When a landslide destroyed our home several years ago, I had no idea how to pick up the pieces.  I learned.  The biggest lesson I took away from it is that we are not alone.  Everyone has significant setbacks in their lives.  How we handle them is what matters.  The good news is that we can turn things around.

Our journey began when I discovered that a landslide had torn through our home.  At first, I was in full blown emergency, reactive mode.  This is where you think on your feet, checking to make sure everyone is okay, dealing with true emergencies, calling for help and getting to safety.

I wasn’t functioning very well at that point.  I was running around trying to figure out what had happened and who to call for help.   In our case, friends from church helped me that first night.  One of the women took me to her house.  Church members gathered to sit with me.  We shared some snacks, had a cup of coffee, talked about what had happened, and finally put me on a sofa to get some sleep.  It’s important to get that time to decompress and take in what has happened.

In the morning, my husband returned from out of town and we met at the house.  The fire department had been there and told him that the house was condemned – red tagged.  It was a staggering moment.  Nature provides a defense mechanism – shock.  It cushions you from the blow, but also blocks your ability to think clearly for a bit.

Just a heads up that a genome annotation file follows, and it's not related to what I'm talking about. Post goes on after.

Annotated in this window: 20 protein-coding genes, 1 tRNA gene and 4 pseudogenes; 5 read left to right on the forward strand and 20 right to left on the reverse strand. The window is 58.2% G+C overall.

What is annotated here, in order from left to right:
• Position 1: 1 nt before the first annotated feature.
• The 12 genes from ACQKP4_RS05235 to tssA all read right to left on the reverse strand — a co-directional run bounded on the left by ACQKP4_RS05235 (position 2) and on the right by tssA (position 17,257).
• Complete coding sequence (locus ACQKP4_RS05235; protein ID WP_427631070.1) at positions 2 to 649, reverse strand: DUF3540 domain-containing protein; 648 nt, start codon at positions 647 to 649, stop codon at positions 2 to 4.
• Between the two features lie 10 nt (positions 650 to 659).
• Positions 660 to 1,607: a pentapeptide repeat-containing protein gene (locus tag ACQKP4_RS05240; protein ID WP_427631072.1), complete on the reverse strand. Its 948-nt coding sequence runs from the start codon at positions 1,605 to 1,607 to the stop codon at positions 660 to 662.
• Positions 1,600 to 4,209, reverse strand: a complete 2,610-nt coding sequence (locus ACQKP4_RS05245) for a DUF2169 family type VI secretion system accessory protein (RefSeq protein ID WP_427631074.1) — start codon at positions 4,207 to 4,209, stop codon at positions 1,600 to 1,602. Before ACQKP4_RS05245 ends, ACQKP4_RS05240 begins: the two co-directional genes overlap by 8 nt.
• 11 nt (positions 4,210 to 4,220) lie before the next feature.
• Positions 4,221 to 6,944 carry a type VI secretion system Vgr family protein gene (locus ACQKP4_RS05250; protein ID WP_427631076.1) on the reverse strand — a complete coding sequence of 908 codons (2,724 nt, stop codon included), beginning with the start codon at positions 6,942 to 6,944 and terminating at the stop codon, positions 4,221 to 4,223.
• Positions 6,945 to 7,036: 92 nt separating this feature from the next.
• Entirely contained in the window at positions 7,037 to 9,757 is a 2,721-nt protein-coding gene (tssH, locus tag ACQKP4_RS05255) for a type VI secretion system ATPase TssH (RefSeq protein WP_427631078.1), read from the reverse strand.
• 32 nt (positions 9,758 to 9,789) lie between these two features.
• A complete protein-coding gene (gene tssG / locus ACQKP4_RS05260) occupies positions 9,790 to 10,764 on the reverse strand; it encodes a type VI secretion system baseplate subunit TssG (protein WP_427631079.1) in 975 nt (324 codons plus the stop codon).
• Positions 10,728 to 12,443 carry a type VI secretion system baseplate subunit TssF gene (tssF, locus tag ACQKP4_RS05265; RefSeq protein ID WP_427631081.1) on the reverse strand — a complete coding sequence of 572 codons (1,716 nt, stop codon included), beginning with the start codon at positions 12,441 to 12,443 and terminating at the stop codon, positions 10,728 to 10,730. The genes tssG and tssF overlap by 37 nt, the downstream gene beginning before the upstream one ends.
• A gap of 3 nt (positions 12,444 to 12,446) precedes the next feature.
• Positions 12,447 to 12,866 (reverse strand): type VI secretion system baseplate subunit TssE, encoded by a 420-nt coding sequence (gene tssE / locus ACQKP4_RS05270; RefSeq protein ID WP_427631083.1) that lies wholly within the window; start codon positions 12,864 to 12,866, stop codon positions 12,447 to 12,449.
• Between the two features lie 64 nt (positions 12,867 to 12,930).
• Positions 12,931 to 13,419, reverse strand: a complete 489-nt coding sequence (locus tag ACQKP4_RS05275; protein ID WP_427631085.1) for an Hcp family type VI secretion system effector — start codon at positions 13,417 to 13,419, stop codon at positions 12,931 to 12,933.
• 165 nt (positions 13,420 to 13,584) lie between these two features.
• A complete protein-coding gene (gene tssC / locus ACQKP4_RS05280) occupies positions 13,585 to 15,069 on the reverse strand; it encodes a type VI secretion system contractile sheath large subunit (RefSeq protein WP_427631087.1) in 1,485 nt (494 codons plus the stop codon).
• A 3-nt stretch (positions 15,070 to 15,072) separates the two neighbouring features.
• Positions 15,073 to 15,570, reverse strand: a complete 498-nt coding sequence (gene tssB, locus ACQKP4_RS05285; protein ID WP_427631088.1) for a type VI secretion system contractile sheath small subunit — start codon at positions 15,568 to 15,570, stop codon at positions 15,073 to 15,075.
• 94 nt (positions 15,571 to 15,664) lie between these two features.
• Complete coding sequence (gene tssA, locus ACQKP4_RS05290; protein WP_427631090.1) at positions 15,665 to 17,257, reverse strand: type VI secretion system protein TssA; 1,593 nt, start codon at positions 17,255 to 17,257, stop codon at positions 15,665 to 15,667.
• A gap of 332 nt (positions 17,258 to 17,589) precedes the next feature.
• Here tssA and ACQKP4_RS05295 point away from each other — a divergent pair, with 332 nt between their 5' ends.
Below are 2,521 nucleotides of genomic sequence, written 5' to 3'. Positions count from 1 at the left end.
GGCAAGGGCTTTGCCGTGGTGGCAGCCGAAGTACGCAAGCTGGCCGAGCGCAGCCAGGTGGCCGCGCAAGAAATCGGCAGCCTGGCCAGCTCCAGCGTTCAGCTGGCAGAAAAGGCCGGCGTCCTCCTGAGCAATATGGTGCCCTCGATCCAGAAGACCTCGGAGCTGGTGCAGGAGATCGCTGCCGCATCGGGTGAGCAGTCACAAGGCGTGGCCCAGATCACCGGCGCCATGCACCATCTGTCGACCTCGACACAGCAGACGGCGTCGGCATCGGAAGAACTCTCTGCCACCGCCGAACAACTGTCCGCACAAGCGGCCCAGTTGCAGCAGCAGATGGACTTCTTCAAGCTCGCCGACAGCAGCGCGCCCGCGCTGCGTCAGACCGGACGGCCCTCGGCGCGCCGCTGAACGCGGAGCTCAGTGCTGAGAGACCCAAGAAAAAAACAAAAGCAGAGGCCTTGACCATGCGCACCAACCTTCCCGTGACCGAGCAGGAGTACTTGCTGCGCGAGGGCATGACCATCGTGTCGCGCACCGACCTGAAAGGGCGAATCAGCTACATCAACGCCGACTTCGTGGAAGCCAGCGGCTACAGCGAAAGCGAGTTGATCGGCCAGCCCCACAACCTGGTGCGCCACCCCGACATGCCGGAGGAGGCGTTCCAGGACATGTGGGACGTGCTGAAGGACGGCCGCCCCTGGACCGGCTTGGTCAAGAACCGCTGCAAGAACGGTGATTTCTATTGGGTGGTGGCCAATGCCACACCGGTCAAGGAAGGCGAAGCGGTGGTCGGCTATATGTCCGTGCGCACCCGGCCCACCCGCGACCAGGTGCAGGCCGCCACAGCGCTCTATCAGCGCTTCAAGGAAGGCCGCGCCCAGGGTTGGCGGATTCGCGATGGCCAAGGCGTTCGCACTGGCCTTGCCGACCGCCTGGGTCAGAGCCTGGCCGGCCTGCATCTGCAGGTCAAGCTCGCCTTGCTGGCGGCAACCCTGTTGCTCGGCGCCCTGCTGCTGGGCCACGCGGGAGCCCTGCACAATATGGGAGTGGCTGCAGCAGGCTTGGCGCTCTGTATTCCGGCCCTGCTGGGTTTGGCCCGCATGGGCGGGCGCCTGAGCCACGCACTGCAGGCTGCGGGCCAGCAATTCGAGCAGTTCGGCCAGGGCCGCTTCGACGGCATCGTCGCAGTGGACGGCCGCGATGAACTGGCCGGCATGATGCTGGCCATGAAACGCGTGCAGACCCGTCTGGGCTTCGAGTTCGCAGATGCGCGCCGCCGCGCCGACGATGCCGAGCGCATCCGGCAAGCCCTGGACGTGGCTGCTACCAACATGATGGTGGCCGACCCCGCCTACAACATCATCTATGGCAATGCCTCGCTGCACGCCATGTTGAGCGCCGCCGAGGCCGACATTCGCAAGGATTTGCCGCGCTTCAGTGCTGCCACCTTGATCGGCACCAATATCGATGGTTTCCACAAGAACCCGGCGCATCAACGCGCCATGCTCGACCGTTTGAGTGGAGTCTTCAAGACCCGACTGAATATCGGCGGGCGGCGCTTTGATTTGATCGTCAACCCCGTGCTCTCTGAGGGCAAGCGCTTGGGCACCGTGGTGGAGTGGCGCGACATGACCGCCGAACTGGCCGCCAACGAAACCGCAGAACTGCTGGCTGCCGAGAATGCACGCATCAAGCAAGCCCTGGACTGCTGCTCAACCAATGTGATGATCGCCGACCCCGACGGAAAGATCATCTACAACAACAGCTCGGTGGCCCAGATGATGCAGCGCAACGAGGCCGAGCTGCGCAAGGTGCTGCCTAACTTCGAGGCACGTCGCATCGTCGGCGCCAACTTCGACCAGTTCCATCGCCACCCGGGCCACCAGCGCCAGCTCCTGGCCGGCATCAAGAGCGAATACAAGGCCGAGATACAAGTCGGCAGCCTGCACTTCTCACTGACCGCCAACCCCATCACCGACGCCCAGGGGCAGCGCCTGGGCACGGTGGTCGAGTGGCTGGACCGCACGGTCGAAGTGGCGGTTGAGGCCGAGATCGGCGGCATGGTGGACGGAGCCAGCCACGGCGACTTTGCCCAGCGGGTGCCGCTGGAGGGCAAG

During this period of uncertainly, you’ll need to summon your inner strength.  A mentor of mine, Susan Crum, calls it G.R.I.T.  It helps to tap into your faith, resilience, inner direction and tenacity.  After Susan shared that with me, I added the word TRUE – the reason underlying everything.  To me, that meant drawing upon our sense of purpose in the moment.   That along with a strong faith in something larger than ourselves gave us the resilience, motivation and persistence to deal with what lay ahead.  It also helped us look ahead rather than be drawn back into the disaster.